Digital transformation is complex. In this series, we’ll explore six core areas of digital transformation and hear from leading brands about how they are making an impact. In this segment, Vista (formerly Vistaprint) CMO Ricky Engelberg and EVP and Chief Data Officer Sebastian Klapdor discuss planning and budgeting.
Vista began as an online printing services company that created business cards and other physical marketing materials for small- and medium-sized businesses (SMB). But, like so many other companies, the pandemic forced us to reevaluate everything we’ve known and change course to accommodate the incredible digital acceleration of the past two years.
As B2B buyer behavior continues to evolve rapidly in response to global events, business leaders must ensure that their plans are equally fluid.
Early in the pandemic, the average consumer may have seen us pivot toward the sale of masks, but our evolution goes far beyond a single product. Behind the scenes, we’ve undertaken a digital transformation — centered on data, careful planning, and flexible budgeting — that has allowed us to turn on a dime and offer customers a diverse set of personalized offerings.
Successful, growth-oriented organizations are increasingly defined by such agile budgeting strategies. That only makes sense. As B2B buyer behavior continues to evolve rapidly in response to global events, business leaders must ensure that their plans are equally fluid. Let’s take a look at Vista’s own digital transformation, and how a flexible approach delivered the growth we needed.
We embraced change to meet customer needs
Once it became apparent that a two-week lockdown in early 2020 wouldn’t halt the fast-spreading coronavirus, we had an inkling that big changes lay ahead. As time went on, trade shows were canceled, business cards became superfluous, and our print customers sought new solutions to help keep them afloat.
Our leadership commissioned customer research to uncover what our clients needed during this uncertain time. When you have an understanding of customer needs, it’s easier to know what products to offer.
Our research showed us that, indeed, the printing requirements of our SMB customers had changed dramatically. The coffee shop on the corner no longer needed paper menus; it needed QR codes so patrons could view their offerings on their phones, a beefed up website for online ordering, and a social media presence. Instead of throwing up our hands, we saw this as an opportunity to move away from being “just their printer” to becoming their full-service digital marketing and design partner. We also learned that purchasing websites and digital branding solutions could be a gateway for small businesses to buy additional services.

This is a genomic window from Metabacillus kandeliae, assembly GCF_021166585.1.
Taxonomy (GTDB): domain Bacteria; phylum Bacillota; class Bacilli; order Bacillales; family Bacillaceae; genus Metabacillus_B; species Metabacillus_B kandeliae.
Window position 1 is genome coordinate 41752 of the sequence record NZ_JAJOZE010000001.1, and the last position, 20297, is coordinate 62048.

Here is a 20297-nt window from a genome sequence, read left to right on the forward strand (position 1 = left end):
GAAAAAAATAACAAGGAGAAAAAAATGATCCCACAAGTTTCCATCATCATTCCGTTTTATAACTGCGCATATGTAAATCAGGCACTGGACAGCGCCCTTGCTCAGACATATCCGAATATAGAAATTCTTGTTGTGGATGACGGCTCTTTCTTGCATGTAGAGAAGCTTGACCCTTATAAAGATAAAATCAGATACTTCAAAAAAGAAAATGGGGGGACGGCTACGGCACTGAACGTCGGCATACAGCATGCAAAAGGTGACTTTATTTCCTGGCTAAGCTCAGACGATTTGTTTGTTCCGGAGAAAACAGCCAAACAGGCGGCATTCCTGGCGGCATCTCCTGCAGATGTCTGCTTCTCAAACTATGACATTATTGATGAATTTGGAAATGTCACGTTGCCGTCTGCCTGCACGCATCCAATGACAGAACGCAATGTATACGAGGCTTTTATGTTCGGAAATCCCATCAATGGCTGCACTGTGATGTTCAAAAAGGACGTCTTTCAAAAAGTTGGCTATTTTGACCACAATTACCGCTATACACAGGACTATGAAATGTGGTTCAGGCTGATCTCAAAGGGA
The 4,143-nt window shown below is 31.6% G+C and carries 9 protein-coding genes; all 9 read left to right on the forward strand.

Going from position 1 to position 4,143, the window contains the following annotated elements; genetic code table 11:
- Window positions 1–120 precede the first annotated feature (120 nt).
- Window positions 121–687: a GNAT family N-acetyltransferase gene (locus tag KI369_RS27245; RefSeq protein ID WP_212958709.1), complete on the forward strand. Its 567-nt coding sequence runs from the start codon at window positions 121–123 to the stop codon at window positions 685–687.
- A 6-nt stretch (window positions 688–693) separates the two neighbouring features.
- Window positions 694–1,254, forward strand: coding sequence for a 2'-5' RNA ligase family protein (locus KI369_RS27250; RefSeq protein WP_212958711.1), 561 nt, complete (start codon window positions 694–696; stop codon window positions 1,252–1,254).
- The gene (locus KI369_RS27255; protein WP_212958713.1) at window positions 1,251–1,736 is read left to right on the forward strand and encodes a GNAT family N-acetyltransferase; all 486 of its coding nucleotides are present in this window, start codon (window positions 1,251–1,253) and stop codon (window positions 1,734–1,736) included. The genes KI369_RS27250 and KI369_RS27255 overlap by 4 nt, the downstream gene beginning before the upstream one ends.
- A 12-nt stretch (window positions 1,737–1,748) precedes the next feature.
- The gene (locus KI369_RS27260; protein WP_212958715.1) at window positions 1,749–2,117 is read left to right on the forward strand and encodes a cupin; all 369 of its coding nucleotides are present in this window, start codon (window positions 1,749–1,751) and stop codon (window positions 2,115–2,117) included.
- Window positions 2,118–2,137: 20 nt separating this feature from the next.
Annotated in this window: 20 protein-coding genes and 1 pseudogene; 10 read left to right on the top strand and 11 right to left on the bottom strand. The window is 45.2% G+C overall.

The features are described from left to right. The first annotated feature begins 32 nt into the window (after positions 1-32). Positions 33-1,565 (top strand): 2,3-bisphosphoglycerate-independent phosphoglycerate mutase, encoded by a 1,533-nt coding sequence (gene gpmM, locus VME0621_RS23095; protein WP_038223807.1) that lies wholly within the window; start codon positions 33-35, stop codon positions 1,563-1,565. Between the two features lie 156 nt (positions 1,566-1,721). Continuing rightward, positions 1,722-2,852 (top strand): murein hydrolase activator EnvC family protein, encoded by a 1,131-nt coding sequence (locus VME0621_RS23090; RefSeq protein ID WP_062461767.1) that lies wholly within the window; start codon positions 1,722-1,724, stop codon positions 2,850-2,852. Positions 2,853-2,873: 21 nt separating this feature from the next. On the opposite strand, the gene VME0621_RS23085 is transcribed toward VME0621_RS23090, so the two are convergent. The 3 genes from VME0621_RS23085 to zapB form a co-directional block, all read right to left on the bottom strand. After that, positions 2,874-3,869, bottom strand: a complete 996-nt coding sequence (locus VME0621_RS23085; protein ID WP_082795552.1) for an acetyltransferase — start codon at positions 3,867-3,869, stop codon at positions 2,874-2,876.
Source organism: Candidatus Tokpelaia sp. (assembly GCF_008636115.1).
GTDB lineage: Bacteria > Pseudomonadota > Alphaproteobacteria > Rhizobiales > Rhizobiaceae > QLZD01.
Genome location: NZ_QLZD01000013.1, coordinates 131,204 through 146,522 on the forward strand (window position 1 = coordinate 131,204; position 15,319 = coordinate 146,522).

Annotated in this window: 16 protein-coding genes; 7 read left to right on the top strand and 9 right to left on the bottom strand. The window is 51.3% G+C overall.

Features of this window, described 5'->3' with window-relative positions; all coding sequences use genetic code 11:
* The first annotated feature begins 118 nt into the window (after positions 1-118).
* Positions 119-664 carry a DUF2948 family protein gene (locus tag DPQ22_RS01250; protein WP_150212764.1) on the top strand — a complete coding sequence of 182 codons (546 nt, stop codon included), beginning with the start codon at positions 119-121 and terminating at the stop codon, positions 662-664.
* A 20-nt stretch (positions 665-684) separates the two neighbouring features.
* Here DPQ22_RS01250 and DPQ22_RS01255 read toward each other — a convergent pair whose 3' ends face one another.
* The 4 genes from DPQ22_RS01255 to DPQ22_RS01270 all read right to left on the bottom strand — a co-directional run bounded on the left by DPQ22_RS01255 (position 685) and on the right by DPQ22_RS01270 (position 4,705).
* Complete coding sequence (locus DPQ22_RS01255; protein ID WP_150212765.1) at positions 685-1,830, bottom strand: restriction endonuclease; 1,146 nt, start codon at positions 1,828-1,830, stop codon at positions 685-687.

When you have an understanding of customer needs, it’s easier to know what products to offer.
To step into this larger role, we had to budget differently. And so our marketing and data organizations partnered with our finance leadership to institute flexible performance budgets that would let us rapidly shift dollars and reallocate resources to seize emerging opportunities.
We leveraged data and insights for planning and budgeting
We knew we would need a strong foundation of data to justify this new and more dynamic budgeting approach. For this and a host of other reasons, “data-driven” has become something of a rallying cry at Vista over the last 18 months. In that time, we have grown our data and analytics team from 130 to more than 300 members, allowing us to seize a number of key data-focused opportunities.
First off, a new focus on first-party data helped us keep pace with customer changes as we used it to test, learn, and optimize our marketing budgets for return on ad spend (ROAS).